Anyone who uses LinkedIn as a business networking tool will be familiar with the thought process. You’ve found a potentially valuable contact, and you look at their current role, but what does their title mean? Founder, co-founder, president, chairman, CEO, director, managing partner… Both in large corporations and (especially) in smaller startups, the way people describe themselves can explain or obfuscate, depending on personal choice and context.

The one constant is that these things are rarely accidental. ‘Chief executive officer’ is prima facie a standard job description, and seems, in its initialised form, to have superseded simply ‘chief executive’; and you can infer from its use that the holder is, more or less, the head of the business. But you need to look further. Is there a chairman to whom the CEO is accountable? Is there a president, or a founder, or a major shareholder lurking in the background with considerable sway? Is he holding the post as part of an unofficial rotation with the rest of the c-suite? How much untrammelled power does the CEO actually have?

This is not a new semantic game. It was certainly understood by the ancients. We talk about Roman ‘emperors’, but it was more complicated than that. When Octavian monopolised power in Rome through the 20s BC he did so with semantic strategy. After the defeat of Mark Anthony at the Battle of Actium, he chose the title Princeps, which we now generally (and loosely) translate as ‘emperor’, but it was much more nuanced than that. Augustus, as Octavian became, rejected the traditional titles of ‘king’ or ‘dictator’, fearing they would arouse suspicion or resentment. Instead, Princeps Civitatis, or ‘first citizen’, reassured the republican establishment that he was not hungry for absolute power, and harked back to the title of Princeps Senatus, the first senator in order of precedence who generally opened debates.

A master of display and concealment was Thomas Cromwell, Henry VIII’s chief minister. He is rarely described in history texts as the holder of one particular office, because he built his power base by accretions of influence and office. Unlike his mentor Cardinal Wolsey, who had been Lord Chancellor, Cromwell sidled to power. He was Chancellor of the Exchequer, then in 1534 became Principal Secretary, or Secretary of State. At various times in the 1530s he was Master of the Rolls and Lord Privy Seal, and he assumed the office of Lord Great Chamberlain months before his fall in 1540. It was never about the office, but about the man: he had the King’s ear, and that was all he needed.

So it continues today. Bill Gates is a “technical advisor” to Microsoft, but his name is synonymous with the brand (though this year he stepped down from the board to concentrate on his philanthropic activities). Jack Ma was, until recently, chairman of Alibaba, overseeing a CEO (latterly Daniel Zhang) and the Canadian J. Michael Evans as President, but Ma was the driving force behind the Chinese giant.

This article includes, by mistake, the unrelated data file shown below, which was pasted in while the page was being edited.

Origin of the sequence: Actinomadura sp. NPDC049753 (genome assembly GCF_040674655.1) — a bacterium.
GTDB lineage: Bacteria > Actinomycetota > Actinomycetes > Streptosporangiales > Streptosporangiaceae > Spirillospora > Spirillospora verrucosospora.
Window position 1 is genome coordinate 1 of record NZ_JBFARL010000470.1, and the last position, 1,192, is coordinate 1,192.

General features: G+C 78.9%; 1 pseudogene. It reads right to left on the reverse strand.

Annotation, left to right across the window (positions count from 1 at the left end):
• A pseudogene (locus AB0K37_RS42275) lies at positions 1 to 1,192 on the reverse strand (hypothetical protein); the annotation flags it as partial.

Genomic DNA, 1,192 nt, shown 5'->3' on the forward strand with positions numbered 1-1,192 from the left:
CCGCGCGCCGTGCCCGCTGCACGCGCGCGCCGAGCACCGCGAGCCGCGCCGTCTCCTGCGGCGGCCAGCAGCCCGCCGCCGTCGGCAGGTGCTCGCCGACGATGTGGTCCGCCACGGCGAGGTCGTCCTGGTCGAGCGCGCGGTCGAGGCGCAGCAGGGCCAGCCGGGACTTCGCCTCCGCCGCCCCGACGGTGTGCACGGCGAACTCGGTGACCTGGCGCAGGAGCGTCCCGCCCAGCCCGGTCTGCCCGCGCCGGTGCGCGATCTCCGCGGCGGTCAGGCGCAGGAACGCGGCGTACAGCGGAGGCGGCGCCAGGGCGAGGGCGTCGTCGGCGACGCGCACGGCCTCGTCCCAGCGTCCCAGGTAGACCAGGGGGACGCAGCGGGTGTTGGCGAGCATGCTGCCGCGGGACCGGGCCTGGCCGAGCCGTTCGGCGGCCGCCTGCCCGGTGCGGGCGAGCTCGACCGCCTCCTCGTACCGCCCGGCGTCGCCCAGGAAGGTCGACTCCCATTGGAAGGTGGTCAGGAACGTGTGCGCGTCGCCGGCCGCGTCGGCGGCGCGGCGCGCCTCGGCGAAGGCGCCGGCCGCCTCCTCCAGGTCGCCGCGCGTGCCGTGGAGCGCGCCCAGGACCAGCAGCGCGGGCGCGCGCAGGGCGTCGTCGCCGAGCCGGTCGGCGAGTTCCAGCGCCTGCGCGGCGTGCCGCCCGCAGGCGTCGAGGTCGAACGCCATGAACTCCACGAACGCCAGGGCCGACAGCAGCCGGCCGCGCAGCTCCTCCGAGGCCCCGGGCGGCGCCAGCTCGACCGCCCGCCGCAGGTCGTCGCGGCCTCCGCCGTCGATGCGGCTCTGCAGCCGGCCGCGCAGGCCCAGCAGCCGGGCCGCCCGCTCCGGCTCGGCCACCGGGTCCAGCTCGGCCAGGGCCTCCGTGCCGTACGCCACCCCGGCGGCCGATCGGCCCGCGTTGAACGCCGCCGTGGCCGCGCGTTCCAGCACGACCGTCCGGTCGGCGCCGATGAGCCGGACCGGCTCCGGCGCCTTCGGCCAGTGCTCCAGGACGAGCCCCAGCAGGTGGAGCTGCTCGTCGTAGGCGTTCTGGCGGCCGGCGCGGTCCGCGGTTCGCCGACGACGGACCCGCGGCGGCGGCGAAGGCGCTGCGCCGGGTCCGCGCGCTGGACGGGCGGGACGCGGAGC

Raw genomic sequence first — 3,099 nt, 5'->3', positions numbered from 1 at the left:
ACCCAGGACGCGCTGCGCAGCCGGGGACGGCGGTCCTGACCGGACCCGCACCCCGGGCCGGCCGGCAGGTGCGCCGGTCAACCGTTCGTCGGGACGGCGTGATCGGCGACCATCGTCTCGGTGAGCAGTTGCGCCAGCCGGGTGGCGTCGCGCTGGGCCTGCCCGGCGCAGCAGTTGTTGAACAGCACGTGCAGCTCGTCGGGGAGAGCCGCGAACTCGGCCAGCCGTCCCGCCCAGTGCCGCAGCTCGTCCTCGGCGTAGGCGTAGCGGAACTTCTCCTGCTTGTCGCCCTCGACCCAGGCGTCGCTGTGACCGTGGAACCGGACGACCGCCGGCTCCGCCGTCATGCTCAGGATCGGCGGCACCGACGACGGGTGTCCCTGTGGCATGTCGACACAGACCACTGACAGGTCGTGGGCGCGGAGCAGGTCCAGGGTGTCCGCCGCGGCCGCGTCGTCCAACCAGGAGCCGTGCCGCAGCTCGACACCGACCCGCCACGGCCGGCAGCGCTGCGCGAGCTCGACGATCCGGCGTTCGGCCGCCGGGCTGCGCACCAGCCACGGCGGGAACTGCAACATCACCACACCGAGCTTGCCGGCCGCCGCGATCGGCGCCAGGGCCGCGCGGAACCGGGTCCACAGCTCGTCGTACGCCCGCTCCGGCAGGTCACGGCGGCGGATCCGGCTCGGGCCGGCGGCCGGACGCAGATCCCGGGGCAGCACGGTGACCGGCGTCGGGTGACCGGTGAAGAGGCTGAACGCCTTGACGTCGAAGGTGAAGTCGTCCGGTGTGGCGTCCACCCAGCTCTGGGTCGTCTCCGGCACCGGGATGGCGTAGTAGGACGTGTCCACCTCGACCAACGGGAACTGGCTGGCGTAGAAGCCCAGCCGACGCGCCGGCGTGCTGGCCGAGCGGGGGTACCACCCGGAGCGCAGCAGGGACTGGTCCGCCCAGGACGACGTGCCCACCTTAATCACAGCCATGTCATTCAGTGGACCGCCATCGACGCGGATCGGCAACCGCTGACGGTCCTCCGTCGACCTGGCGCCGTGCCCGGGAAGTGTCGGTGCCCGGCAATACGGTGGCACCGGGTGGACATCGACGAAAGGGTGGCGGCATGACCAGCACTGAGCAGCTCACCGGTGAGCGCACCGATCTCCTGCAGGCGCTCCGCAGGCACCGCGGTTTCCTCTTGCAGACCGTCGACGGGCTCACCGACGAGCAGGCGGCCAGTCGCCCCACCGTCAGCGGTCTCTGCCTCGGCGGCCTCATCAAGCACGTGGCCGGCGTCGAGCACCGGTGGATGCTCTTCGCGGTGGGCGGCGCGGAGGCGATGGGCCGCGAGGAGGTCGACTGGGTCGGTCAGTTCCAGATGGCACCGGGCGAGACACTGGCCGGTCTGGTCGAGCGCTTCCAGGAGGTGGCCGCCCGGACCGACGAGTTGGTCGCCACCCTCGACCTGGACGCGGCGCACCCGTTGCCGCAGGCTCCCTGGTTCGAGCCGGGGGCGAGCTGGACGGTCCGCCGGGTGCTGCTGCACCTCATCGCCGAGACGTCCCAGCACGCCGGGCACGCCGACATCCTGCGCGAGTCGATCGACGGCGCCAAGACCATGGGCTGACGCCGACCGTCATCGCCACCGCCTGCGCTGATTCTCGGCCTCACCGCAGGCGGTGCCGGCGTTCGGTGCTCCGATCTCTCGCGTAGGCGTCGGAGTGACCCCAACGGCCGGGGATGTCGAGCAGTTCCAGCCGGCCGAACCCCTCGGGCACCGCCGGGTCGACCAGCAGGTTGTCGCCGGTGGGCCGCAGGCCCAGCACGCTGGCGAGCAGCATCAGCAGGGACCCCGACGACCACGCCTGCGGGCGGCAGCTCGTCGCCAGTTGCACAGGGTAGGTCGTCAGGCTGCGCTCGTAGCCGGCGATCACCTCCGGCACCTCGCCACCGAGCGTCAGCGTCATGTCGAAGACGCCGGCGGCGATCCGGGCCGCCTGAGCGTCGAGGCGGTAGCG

One must also factor in ownership. The business world is littered with ‘founders’ and ‘co-founders’. Steve Wozniak, one of the founders of Apple, was until last year still on the company payroll, representing Apple at corporate functions and drawing a six-figure stipend, but his executive involvement ended as long ago as 1985, when he founded CL 9. “Woz” is still an Apple shareholder, but the driving seats have been occupied by others for decades.

The Austrian engineer Ferdinand Piëch was a master of this present but not there role. A grandson of Ferdinand Porsche, he was chairman of Volkswagen’s executive board from 1993 to 2002, when, according to company rules, he retired at the age of 65. In that position he had controlled not only the famous German car maker, but also Audi, SEAT and Škoda, as well as overseeing the purchase of Bentley and Lamborghini. Official retirement was little obstacle for the formidable Dr Piëch: he took up a seat on the supervisory board and was intimately involved in strategic decisions until finally resigning in 2015. His title hardly mattered: if you knew, you knew.

It is a complicated study of semiotics, and requires both knowledge and skill to decipher the leadership of enterprises. But there is also a lesson for those setting up their own companies or ascending the corporate ladder. If you can choose your title, what message do you wish to send to the outside world? What style of leadership do you want people to infer? And, perhaps just as importantly, what do you wish to conceal or downplay? Finally — don’t worry. You’re not going mad. Other people are thinking just as deeply about these things as you.

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Eliot Wilson

Eliot Wilson is policy editor of Culturall. A writer and strategic adviser, he is co-founder of Pivot Point Group, and is also a columnist for The Daily Telegraph and City AM. He was previously a clerk in the House of Commons.